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The most famous incident was in 2004 where pilots who were attached to the USS carrier Nimitz had this encounter that has been described as the “Flying Tic Tac.” They were out flying over the ocean, and they looked down and they saw what appeared to be whitewater on the surface of the ocean, where the surface was troubled or roiling in some kind of a way. They look down and atop this spot in the water they see this object that they’ve described as looking like a capsule—which is where the flying Tic Tac analogy comes from. It was moving very erratically, seemingly very randomly over the surface of the water, doing all kinds of things that a plane doesn’t do. It doesn’t appear to have wings. It doesn’t appear to have a propulsion system like a jet or a propeller. And then it just disappears. There’s been some reporting that it’s then picked up two seconds later, many, many miles away by the radar systems on the carrier. So these people are describing—and the sensors are backing them up—some kind of physical object that appears to be moving at rates of speed and demonstrating aerodynamic properties and characteristics that don’t match what we understand as human technology.

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Part of the report that stood out to me was about flight characteristics. These things are stationary in wind, they’re moving against the wind. They’re going really fast. And what I find so interesting is it’s just flopped into the report. There’s no “why” behind that. It’s just the “what.”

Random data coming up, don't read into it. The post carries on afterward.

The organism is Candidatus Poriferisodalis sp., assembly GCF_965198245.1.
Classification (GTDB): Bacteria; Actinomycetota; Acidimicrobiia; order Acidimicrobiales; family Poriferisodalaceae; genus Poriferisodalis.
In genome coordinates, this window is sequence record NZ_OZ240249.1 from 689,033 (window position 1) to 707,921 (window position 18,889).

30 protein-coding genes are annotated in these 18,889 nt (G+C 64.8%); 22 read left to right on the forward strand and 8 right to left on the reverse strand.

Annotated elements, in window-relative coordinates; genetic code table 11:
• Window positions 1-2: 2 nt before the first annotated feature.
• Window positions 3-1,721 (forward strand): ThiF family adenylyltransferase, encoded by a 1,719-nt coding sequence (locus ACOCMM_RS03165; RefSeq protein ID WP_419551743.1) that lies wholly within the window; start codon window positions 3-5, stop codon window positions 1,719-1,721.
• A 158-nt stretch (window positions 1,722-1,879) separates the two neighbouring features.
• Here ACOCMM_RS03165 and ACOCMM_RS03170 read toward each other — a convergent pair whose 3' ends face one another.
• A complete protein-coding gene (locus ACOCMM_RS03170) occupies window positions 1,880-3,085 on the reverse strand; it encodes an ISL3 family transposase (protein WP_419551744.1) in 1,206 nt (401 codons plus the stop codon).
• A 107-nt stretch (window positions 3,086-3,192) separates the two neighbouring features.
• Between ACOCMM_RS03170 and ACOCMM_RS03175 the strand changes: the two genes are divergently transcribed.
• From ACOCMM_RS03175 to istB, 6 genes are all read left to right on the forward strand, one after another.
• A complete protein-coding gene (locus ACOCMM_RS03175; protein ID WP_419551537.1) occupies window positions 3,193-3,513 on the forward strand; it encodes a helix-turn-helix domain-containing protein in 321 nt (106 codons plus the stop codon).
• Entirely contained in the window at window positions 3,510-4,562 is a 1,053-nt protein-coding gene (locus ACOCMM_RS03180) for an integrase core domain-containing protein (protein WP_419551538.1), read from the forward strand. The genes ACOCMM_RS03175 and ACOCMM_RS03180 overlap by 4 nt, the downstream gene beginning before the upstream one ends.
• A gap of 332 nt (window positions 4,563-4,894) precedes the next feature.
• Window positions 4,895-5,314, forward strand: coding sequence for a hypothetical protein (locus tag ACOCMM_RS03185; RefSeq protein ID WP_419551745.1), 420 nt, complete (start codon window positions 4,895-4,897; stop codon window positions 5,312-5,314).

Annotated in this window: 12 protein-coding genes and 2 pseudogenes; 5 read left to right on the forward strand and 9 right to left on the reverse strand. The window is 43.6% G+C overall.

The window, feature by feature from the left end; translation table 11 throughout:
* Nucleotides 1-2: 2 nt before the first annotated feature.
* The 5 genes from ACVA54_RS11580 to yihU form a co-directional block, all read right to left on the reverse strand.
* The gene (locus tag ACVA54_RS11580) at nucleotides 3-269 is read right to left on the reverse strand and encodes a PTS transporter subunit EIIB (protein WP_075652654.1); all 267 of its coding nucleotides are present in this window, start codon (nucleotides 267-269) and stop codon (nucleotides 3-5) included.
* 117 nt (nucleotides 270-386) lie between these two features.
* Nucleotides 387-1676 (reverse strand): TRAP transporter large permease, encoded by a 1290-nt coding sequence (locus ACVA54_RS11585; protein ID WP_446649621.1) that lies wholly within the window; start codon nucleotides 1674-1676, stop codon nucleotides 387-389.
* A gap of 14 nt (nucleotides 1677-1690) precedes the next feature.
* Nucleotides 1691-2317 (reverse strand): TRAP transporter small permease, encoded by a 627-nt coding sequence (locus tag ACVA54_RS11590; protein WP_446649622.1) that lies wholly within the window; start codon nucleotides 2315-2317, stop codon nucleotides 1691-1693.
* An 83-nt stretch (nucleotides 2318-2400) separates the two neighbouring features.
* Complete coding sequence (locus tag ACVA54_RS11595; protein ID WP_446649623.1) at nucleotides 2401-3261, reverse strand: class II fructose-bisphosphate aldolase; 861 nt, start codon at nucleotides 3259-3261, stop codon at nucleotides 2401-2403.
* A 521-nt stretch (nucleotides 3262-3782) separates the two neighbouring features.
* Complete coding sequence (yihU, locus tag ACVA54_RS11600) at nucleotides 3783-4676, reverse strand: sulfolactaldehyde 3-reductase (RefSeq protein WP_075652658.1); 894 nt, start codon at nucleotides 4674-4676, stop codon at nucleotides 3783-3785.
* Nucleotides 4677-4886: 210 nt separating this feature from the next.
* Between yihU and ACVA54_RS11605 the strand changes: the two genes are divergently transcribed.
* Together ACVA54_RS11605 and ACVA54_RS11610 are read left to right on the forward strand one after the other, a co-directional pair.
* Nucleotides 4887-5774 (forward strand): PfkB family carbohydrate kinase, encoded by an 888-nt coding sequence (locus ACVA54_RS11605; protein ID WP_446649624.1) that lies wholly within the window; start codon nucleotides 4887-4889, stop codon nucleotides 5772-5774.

It’s the most intriguing part of the report, I think. It’s almost as if they’ve gone out, they’ve seen this thing that very few people have ever seen before and they can’t explain it, but they don’t attempt to explain it. The report says, “appear to remain stationary in winds aloft, moved against winds, maneuver abruptly, or move a considerable speed without discernible means of propulsion.” It’s this very clinical, technical way of describing something extraordinary and completely anomalous in the experience of these pilots.

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Of course, people seeing something anomalous in the sky isn’t new. The U.S. government has been thinking about and studying UAPs and sometimes manipulating the public perception of them since the end of World War II.

Famously, in 1969, a study was published, formally known as the Condon Committee, which was an Air Force-funded effort out of the University of Colorado, to basically try and apply some more scientific study to unidentified flying objects. This study ultimately concludes that this is not an area worthy of scientific inquiry. At the same time, it’s not as though the government then for years is not aware of other sightings, but it doesn’t appear that there’s any really rigorous effort—or even formal effort at all—to categorize them.